Question 0522c

Apr 23, 2017

Q(60.50" yrs") = 3.50xx10^-4" g"

Explanation:

The general equation for exponential decay is:

$Q \left(t\right) = Q \left(0\right) {e}^{\lambda t}$

Where Q(t) is the quantity at a given elapsed time, Q(0) is the initial quantity, and $\lambda$ is a decay coefficient

To find $\lambda$ given the half-life, you set $Q \left(t\right) = \frac{1}{2} Q \left(0\right)$, t = the given time and then solve for $\lambda$

$\frac{1}{2} Q \left(0\right) = Q \left(0\right) {e}^{\lambda \left(5.27 \text{ yrs}\right)}$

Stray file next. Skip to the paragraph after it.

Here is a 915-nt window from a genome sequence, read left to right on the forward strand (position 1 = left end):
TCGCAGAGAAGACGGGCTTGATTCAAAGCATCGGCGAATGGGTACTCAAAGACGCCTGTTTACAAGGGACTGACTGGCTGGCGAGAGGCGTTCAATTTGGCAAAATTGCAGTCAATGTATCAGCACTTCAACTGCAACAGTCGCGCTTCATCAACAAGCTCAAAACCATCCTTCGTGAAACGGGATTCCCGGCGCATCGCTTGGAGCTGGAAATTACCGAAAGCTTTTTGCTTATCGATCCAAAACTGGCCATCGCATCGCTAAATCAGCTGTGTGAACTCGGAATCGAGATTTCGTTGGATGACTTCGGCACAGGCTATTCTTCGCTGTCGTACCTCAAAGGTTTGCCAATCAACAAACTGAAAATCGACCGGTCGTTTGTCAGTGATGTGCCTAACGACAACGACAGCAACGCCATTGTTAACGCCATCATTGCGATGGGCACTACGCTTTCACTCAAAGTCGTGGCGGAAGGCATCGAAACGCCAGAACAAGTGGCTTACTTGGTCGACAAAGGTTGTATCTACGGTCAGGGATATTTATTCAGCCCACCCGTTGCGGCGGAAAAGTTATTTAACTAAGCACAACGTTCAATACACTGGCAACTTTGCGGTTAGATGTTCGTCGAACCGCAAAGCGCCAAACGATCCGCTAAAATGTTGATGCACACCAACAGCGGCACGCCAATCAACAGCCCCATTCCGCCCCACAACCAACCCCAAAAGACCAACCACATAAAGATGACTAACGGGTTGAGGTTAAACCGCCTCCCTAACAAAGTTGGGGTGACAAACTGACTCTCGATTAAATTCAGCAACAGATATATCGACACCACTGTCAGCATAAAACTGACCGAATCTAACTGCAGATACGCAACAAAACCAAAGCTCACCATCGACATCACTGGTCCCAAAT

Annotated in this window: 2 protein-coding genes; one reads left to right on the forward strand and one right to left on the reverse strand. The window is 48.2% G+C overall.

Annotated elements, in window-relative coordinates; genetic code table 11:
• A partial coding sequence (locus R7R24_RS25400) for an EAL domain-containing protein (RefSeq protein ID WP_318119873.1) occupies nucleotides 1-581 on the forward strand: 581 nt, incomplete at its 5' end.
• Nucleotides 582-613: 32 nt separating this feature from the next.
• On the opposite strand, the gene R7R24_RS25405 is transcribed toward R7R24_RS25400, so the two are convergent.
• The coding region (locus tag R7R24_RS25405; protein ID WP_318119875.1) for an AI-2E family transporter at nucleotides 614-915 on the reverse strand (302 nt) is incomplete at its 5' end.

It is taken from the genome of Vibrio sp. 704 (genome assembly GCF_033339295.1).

Divide both sides by Q(0):

$\frac{1}{2} = {e}^{\lambda \left(5.27 \text{ yrs}\right)}$

To make the exponential function disappear, we use the natural logarithm:

$\ln \left(\frac{1}{2}\right) = \lambda \left(5.27 \text{ yrs}\right)$

Replace $\ln \left(\frac{1}{2}\right)$ with -ln(2)

$- \ln \left(2\right) = \lambda \left(5.27 \text{ yrs}\right)$

$\lambda = - \ln \frac{2}{5.27 \text{ yrs}}$

Now we can evaluate at the equation at $t = 60.50 \text{ yrs}$ and $Q \left(0\right) = 1 \text{ g}$

$Q \left(60.50 \text{ yrs") = (1" g")e^(-ln(2)/(5.27" yrs")60.50" yrs}\right)$

$Q \left(60.50 \text{ yrs") = (1" g")e^(-ln(2)/(5.27" yrs")60.50" yrs}\right)$

Q(60.50" yrs") = 3.50xx10^-4" g"#